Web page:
Although considerable efforts have been made in converting carbon dioxide to hydrocarbons via hydrogenation process, precise control of C-C coupling remains a challenge towards heavy olefins.
A research team led by Dr. SUN Jian and Prof. GE Qingjie in Dalian Institute of Chemical Physics (DICP) of the Chinese Academy of Sciences reported a CO2 hydrogenation to olefin process that reaches 72% of alkenes selectivity and 50.3% of heavy alkenes (C4-C18), among which linear α-olefins accounts for 80%. Their findings were published online in Communications Chemistry.
A schematic of CO2 hydrogenation to linear a-olefins catalyzed by iron catalysts with bio-promoters. (Image by SUN Jian)
The process is catalyzed by carbon supported iron, commonly used in C-C coupling reactions, with multiple alkali promoters extracted from waste biomass, corncob.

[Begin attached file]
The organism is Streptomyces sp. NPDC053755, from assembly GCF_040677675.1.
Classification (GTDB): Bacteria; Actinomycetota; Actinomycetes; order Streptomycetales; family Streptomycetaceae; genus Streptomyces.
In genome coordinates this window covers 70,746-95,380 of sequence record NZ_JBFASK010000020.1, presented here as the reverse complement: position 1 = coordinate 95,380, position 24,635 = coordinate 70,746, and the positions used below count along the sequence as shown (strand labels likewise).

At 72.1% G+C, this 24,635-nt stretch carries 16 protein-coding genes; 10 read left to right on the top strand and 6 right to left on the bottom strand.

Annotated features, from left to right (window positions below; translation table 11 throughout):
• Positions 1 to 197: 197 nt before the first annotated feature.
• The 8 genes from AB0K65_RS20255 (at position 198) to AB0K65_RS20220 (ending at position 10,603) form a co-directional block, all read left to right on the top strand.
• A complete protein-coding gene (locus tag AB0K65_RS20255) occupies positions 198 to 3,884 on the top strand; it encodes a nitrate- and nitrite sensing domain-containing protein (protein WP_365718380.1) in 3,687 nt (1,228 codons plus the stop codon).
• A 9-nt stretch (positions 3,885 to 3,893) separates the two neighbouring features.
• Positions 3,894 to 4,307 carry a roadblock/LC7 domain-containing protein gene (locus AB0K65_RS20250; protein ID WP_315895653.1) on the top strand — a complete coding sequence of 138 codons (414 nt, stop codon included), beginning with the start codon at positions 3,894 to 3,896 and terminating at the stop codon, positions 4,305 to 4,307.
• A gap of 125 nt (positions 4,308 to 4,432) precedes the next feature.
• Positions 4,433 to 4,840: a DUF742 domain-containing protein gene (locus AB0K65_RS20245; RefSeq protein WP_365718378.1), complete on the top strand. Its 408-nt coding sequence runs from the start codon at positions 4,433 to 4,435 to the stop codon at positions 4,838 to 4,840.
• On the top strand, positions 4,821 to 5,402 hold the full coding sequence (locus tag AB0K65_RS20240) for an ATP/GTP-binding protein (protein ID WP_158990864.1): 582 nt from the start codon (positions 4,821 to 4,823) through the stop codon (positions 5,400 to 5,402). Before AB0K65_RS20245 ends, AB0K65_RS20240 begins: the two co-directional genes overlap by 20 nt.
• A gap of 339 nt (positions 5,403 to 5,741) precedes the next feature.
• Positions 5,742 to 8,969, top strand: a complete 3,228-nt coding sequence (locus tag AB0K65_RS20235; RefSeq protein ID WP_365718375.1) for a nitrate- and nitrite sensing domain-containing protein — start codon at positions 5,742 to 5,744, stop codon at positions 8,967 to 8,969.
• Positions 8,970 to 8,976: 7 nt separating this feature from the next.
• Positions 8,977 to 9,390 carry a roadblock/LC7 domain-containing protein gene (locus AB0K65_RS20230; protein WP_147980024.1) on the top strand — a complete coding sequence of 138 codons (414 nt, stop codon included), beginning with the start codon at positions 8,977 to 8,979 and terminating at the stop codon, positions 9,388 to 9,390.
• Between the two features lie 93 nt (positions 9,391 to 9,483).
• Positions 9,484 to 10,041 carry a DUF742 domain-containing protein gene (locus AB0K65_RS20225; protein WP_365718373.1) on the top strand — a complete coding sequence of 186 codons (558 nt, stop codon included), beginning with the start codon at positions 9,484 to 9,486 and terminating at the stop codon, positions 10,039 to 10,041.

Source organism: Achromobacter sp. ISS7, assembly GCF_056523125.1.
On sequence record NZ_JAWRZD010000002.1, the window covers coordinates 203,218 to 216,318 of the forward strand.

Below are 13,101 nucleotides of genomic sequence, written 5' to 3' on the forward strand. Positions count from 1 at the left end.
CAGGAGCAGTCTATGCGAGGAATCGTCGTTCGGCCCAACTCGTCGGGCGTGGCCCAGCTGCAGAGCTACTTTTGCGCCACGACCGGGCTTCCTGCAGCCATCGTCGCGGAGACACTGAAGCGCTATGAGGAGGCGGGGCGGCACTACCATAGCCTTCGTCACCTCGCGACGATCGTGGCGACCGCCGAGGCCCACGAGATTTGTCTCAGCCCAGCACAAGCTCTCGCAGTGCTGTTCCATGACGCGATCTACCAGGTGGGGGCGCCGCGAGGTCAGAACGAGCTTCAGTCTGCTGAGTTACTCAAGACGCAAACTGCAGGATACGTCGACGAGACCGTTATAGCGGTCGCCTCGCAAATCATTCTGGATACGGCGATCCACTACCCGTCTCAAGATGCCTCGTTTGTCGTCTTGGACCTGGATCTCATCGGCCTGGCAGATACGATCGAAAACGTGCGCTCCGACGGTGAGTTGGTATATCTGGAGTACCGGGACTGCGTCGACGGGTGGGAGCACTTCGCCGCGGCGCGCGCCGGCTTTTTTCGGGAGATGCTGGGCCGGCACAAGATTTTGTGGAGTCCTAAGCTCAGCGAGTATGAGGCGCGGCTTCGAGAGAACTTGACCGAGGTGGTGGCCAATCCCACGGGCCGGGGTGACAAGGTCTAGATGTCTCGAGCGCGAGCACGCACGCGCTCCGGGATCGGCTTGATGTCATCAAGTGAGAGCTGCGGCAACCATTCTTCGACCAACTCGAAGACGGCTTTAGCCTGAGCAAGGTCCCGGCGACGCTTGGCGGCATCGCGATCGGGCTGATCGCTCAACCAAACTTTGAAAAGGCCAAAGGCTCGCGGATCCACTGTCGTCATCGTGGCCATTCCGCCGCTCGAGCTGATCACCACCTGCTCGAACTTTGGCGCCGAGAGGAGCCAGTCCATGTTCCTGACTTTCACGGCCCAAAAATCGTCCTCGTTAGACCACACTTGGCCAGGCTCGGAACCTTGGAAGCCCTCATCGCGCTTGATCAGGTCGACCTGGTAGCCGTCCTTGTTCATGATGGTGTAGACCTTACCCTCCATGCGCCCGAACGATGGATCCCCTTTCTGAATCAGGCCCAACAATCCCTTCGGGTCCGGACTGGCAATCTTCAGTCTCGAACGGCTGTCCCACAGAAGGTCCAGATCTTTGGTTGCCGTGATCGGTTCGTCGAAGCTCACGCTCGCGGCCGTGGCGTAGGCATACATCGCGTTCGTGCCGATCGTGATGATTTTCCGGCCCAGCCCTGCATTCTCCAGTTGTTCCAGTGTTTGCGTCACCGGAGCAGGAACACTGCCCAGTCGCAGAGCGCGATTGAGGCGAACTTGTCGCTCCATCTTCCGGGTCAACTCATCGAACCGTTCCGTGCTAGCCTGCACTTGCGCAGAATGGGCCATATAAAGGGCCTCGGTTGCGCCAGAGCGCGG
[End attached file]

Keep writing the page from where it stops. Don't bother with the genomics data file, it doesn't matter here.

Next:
The design is based on the synergistic catalysis of mineral elements in biomass enzyme on which CO2 can be directly converted into carbohydrate. The mineral elements from corncob may promote the surface enrichment of potassium, suppressing the secondary hydrogenation of alkenes on active sites.
Furthermore, the carburization of iron species was obviously enhanced to form more Fe5C2 species, achieving well matching of reverse water-gas shift reaction and subsequent C-C coupling.
The utilization of biopromoters will be a starting point for the fabrication of efficient, green biological catalysts.
This study paves a new path for the synthesis of high value chemicals by utilizing CO2 and H2. And it provides an important approach for dealing with the intermittency of renewable sources (sun, wind and so on) by storing energy in chemicals. (Text by SUN Jian)